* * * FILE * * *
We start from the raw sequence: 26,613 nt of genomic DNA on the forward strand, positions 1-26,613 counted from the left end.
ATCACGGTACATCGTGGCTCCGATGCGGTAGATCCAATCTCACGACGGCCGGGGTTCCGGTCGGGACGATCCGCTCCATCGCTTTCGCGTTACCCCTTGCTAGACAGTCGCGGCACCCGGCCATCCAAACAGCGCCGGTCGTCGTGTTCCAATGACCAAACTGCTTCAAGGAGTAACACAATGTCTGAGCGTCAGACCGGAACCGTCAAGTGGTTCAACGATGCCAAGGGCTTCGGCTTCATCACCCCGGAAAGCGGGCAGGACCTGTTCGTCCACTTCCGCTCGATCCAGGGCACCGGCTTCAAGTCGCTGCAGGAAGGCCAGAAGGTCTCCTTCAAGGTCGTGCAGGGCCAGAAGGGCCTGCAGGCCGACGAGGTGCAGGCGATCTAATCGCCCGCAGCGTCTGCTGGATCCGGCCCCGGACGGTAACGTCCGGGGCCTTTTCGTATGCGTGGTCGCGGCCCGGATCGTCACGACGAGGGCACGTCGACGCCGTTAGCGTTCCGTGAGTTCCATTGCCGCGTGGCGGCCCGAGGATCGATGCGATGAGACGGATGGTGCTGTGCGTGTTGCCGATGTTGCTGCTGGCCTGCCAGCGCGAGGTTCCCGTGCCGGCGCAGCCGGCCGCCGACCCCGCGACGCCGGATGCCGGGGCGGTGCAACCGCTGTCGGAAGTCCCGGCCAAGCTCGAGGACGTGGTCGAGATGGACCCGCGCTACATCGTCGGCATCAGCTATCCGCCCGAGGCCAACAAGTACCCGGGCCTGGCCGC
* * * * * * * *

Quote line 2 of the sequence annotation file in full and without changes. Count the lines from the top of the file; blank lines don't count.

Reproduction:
ATCACGGTACATCGTGGCTCCGATGCGGTAGATCCAATCTCACGACGGCCGGGGTTCCGGTCGGGACGATCCGCTCCATCGCTTTCGCGTTACCCCTTGCTAGACAGTCGCGGCACCCGGCCATCCAAACAGCGCCGGTCGTCGTGTTCCAATGACCAAACTGCTTCAAGGAGTAACACAATGTCTGAGCGTCAGACCGGAACCGTCAAGTGGTTCAACGATGCCAAGGGCTTCGGCTTCATCACCCCGGAAAGCGGGCAGGACCTGTTCGTCCACTTCCGCTCGATCCAGGGCACCGGCTTCAAGTCGCTGCAGGAAGGCCAGAAGGTCTCCTTCAAGGTCGTGCAGGGCCAGAAGGGCCTGCAGGCCGACGAGGTGCAGGCGATCTAATCGCCCGCAGCGTCTGCTGGATCCGGCCCCGGACGGTAACGTCCGGGGCCTTTTCGTATGCGTGGTCGCGGCCCGGATCGTCACGACGAGGGCACGTCGACGCCGTTAGCGTTCCGTGAGTTCCATTGCCGCGTGGCGGCCCGAGGATCGATGCGATGAGACGGATGGTGCTGTGCGTGTTGCCGATGTTGCTGCTGGCCTGCCAGCGCGAGGTTCCCGTGCCGGCGCAGCCGGCCGCCGACCCCGCGACGCCGGATGCCGGGGCGGTGCAACCGCTGTCGGAAGTCCCGGCCAAGCTCGAGGACGTGGTCGAGATGGACCCGCGCTACATCGTCGGCATCAGCTATCCGCCCGAGGCCAACAAGTACCCGGGCCTGGCCGC